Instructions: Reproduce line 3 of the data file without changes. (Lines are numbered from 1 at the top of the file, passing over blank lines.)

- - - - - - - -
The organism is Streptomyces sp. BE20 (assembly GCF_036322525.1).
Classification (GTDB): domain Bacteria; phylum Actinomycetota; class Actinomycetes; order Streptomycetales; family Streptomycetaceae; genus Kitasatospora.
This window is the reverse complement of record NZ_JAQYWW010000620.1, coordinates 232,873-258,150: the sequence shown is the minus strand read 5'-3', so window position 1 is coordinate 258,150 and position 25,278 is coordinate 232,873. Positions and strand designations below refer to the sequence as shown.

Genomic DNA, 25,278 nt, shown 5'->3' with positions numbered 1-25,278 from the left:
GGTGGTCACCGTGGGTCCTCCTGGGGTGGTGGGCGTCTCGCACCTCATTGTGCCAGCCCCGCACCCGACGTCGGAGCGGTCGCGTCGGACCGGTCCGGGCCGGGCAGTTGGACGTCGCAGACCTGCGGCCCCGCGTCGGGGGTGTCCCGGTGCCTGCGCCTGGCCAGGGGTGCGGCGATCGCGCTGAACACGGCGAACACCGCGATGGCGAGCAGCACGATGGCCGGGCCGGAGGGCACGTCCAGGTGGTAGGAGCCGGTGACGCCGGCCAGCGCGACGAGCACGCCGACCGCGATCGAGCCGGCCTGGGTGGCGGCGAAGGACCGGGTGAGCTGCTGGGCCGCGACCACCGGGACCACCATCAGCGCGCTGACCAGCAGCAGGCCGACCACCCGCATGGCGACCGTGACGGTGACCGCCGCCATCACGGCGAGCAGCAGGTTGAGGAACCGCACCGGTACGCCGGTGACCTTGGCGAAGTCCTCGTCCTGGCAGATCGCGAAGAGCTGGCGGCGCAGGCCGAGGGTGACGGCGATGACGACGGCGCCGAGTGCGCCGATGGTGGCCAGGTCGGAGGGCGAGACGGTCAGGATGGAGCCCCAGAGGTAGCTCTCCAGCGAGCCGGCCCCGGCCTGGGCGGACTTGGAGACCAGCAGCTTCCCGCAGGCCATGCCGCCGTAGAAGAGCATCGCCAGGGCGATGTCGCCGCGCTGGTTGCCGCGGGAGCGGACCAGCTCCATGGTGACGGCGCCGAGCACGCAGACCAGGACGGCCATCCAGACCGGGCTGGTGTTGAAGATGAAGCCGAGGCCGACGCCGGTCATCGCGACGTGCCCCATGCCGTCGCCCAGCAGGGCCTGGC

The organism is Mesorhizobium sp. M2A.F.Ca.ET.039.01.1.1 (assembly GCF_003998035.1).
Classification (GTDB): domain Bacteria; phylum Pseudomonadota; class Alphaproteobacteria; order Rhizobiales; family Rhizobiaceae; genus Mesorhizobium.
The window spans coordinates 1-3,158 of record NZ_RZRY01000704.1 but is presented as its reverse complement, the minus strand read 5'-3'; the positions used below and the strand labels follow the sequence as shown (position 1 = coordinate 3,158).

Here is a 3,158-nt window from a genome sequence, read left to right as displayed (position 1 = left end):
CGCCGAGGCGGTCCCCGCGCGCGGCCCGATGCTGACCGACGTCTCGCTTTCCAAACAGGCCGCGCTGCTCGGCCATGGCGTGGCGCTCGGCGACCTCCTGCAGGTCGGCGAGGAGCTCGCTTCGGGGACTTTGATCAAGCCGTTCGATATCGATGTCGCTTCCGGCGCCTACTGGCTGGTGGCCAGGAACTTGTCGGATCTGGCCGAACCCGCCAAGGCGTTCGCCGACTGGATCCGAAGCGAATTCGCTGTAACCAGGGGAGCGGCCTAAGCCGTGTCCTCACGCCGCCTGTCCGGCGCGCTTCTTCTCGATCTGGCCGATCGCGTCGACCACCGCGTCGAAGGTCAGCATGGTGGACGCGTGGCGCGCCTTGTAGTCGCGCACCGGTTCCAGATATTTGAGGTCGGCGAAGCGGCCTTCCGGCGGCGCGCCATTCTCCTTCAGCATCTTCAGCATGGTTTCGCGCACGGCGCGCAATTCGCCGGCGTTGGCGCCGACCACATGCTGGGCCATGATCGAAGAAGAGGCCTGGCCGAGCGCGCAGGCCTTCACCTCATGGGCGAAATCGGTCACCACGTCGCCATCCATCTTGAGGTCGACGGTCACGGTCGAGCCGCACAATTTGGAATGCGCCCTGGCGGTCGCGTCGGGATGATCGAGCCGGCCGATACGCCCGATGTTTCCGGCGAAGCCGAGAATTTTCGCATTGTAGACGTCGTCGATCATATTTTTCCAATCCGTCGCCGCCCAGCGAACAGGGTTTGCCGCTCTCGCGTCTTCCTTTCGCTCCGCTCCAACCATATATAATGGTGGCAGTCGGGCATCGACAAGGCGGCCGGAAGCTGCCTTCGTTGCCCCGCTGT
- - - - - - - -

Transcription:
This window is the reverse complement of record NZ_JAQYWW010000620.1, coordinates 232,873-258,150: the sequence shown is the minus strand read 5'-3', so window position 1 is coordinate 258,150 and position 25,278 is coordinate 232,873. Positions and strand designations below refer to the sequence as shown.